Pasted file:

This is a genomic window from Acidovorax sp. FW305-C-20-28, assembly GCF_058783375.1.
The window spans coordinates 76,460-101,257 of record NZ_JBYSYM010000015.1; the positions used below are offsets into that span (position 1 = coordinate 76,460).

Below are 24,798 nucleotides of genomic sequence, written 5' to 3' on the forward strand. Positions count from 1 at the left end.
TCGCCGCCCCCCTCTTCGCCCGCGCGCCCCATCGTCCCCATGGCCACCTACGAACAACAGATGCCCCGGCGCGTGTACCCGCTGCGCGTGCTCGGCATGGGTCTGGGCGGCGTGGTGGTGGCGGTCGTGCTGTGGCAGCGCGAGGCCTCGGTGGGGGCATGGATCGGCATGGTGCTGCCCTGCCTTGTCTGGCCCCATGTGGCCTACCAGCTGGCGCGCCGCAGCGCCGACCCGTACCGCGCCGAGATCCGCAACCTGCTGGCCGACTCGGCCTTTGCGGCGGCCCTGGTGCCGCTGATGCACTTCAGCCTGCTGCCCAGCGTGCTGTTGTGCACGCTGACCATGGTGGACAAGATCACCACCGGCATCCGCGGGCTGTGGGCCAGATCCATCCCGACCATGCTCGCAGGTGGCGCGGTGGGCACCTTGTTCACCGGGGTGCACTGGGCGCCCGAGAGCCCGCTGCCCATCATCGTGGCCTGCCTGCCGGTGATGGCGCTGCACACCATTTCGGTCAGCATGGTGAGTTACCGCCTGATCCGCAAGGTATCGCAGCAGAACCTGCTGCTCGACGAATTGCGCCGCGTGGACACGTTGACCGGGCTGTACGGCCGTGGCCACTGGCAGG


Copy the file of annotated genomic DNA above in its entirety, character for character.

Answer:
This is a genomic window from Acidovorax sp. FW305-C-20-28, assembly GCF_058783375.1.
The window spans coordinates 76,460-101,257 of record NZ_JBYSYM010000015.1; the positions used below are offsets into that span (position 1 = coordinate 76,460).

Below are 24,798 nucleotides of genomic sequence, written 5' to 3' on the forward strand. Positions count from 1 at the left end.
TCGCCGCCCCCCTCTTCGCCCGCGCGCCCCATCGTCCCCATGGCCACCTACGAACAACAGATGCCCCGGCGCGTGTACCCGCTGCGCGTGCTCGGCATGGGTCTGGGCGGCGTGGTGGTGGCGGTCGTGCTGTGGCAGCGCGAGGCCTCGGTGGGGGCATGGATCGGCATGGTGCTGCCCTGCCTTGTCTGGCCCCATGTGGCCTACCAGCTGGCGCGCCGCAGCGCCGACCCGTACCGCGCCGAGATCCGCAACCTGCTGGCCGACTCGGCCTTTGCGGCGGCCCTGGTGCCGCTGATGCACTTCAGCCTGCTGCCCAGCGTGCTGTTGTGCACGCTGACCATGGTGGACAAGATCACCACCGGCATCCGCGGGCTGTGGGCCAGATCCATCCCGACCATGCTCGCAGGTGGCGCGGTGGGCACCTTGTTCACCGGGGTGCACTGGGCGCCCGAGAGCCCGCTGCCCATCATCGTGGCCTGCCTGCCGGTGATGGCGCTGCACACCATTTCGGTCAGCATGGTGAGTTACCGCCTGATCCGCAAGGTATCGCAGCAGAACCTGCTGCTCGACGAATTGCGCCGCGTGGACACGTTGACCGGGCTGTACGGCCGTGGCCACTGGCAGG